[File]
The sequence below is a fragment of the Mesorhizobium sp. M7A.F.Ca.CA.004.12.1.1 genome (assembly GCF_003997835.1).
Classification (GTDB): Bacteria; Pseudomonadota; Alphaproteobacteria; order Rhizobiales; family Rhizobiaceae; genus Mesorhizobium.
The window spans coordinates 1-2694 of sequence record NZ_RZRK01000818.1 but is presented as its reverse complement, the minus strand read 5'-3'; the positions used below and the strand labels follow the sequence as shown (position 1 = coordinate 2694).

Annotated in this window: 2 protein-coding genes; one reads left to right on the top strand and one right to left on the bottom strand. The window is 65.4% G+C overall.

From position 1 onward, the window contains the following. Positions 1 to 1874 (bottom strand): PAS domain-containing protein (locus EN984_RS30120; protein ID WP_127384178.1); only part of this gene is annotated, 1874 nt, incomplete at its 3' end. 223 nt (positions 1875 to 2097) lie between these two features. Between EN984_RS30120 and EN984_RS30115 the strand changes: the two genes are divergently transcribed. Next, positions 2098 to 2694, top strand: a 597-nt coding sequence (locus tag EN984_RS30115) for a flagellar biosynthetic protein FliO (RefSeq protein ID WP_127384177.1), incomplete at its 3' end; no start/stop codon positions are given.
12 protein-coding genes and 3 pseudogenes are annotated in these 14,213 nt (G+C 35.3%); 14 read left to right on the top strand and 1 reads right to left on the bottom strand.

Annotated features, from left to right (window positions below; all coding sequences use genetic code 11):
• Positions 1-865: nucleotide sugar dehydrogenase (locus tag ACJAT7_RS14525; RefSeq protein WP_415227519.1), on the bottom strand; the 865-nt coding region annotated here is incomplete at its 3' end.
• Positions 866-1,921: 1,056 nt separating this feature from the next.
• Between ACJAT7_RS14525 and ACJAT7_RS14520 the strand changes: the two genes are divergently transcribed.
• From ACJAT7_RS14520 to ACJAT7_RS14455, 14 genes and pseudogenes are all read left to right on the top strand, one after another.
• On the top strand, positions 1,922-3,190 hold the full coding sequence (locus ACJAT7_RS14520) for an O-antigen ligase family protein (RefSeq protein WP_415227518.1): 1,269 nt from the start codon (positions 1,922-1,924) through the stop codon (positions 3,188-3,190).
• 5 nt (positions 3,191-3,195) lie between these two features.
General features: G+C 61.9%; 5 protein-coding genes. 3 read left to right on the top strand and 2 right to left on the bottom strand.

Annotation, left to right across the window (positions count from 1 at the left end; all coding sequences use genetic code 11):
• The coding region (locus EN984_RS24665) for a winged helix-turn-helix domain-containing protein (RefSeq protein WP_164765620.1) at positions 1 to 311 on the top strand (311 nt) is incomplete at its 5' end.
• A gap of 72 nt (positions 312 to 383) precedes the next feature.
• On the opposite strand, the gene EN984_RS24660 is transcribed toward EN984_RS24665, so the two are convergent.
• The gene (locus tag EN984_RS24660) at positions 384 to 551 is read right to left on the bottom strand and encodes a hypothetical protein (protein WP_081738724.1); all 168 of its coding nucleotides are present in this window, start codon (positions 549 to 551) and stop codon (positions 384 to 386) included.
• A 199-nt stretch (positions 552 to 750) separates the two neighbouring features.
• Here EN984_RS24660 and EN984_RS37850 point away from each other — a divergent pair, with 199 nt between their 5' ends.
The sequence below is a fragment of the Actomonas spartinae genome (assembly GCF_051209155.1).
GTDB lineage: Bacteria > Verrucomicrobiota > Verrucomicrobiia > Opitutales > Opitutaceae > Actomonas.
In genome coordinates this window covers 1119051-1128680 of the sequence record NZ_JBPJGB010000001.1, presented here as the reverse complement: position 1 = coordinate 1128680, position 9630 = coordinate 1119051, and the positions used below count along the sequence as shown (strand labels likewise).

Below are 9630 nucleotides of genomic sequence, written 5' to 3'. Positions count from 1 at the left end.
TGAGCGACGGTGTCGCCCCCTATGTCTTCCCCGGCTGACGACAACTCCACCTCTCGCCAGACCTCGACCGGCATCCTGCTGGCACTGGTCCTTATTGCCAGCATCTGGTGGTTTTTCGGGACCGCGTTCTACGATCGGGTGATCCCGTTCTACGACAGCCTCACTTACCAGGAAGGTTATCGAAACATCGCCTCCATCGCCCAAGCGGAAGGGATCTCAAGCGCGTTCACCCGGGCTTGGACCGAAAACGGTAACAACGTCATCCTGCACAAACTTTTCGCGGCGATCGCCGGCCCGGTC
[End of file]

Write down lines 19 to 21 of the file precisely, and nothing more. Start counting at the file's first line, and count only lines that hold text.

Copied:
• The gene (locus tag EN984_RS24660) at positions 384 to 551 is read right to left on the bottom strand and encodes a hypothetical protein (protein WP_081738724.1); all 168 of its coding nucleotides are present in this window, start codon (positions 549 to 551) and stop codon (positions 384 to 386) included.
• A 199-nt stretch (positions 552 to 750) separates the two neighbouring features.
• Here EN984_RS24660 and EN984_RS37850 point away from each other — a divergent pair, with 199 nt between their 5' ends.